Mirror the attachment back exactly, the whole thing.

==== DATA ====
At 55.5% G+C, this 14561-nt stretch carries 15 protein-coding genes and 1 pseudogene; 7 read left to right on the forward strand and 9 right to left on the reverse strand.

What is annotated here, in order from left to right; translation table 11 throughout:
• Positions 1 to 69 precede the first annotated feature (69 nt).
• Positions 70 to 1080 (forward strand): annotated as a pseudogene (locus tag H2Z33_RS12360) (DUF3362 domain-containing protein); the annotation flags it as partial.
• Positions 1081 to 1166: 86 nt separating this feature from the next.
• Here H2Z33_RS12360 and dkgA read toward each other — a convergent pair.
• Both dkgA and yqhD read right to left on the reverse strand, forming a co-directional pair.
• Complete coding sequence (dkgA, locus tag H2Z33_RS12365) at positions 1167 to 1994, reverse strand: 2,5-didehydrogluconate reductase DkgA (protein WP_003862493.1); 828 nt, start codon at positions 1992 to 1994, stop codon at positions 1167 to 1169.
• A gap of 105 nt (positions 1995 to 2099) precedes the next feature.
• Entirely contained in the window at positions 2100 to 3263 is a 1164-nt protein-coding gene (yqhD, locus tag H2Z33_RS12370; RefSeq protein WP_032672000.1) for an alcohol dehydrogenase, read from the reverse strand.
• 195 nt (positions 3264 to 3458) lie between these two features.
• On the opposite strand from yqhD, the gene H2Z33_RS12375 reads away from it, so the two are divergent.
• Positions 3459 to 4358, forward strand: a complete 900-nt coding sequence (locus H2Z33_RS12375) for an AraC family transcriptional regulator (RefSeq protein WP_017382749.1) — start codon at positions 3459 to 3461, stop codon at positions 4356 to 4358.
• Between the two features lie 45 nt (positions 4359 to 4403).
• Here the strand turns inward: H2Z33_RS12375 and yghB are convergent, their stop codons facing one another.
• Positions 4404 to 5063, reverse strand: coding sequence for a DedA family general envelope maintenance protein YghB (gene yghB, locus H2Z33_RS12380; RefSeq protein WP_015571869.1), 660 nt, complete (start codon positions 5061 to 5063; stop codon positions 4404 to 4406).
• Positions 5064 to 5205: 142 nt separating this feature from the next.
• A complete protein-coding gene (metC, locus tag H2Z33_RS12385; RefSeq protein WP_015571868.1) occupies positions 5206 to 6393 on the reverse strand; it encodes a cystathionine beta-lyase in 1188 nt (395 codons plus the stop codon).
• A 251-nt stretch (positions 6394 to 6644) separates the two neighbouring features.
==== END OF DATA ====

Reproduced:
At 55.5% G+C, this 14561-nt stretch carries 15 protein-coding genes and 1 pseudogene; 7 read left to right on the forward strand and 9 right to left on the reverse strand.

What is annotated here, in order from left to right; translation table 11 throughout:
• Positions 1 to 69 precede the first annotated feature (69 nt).
• Positions 70 to 1080 (forward strand): annotated as a pseudogene (locus tag H2Z33_RS12360) (DUF3362 domain-containing protein); the annotation flags it as partial.
• Positions 1081 to 1166: 86 nt separating this feature from the next.
• Here H2Z33_RS12360 and dkgA read toward each other — a convergent pair.
• Both dkgA and yqhD read right to left on the reverse strand, forming a co-directional pair.
• Complete coding sequence (dkgA, locus tag H2Z33_RS12365) at positions 1167 to 1994, reverse strand: 2,5-didehydrogluconate reductase DkgA (protein WP_003862493.1); 828 nt, start codon at positions 1992 to 1994, stop codon at positions 1167 to 1169.
• A gap of 105 nt (positions 1995 to 2099) precedes the next feature.
• Entirely contained in the window at positions 2100 to 3263 is a 1164-nt protein-coding gene (yqhD, locus tag H2Z33_RS12370; RefSeq protein WP_032672000.1) for an alcohol dehydrogenase, read from the reverse strand.
• 195 nt (positions 3264 to 3458) lie between these two features.
• On the opposite strand from yqhD, the gene H2Z33_RS12375 reads away from it, so the two are divergent.
• Positions 3459 to 4358, forward strand: a complete 900-nt coding sequence (locus H2Z33_RS12375) for an AraC family transcriptional regulator (RefSeq protein WP_017382749.1) — start codon at positions 3459 to 3461, stop codon at positions 4356 to 4358.
• Between the two features lie 45 nt (positions 4359 to 4403).
• Here the strand turns inward: H2Z33_RS12375 and yghB are convergent, their stop codons facing one another.
• Positions 4404 to 5063, reverse strand: coding sequence for a DedA family general envelope maintenance protein YghB (gene yghB, locus H2Z33_RS12380; RefSeq protein WP_015571869.1), 660 nt, complete (start codon positions 5061 to 5063; stop codon positions 4404 to 4406).
• Positions 5064 to 5205: 142 nt separating this feature from the next.
• A complete protein-coding gene (metC, locus tag H2Z33_RS12385; RefSeq protein WP_015571868.1) occupies positions 5206 to 6393 on the reverse strand; it encodes a cystathionine beta-lyase in 1188 nt (395 codons plus the stop codon).
• A 251-nt stretch (positions 6394 to 6644) separates the two neighbouring features.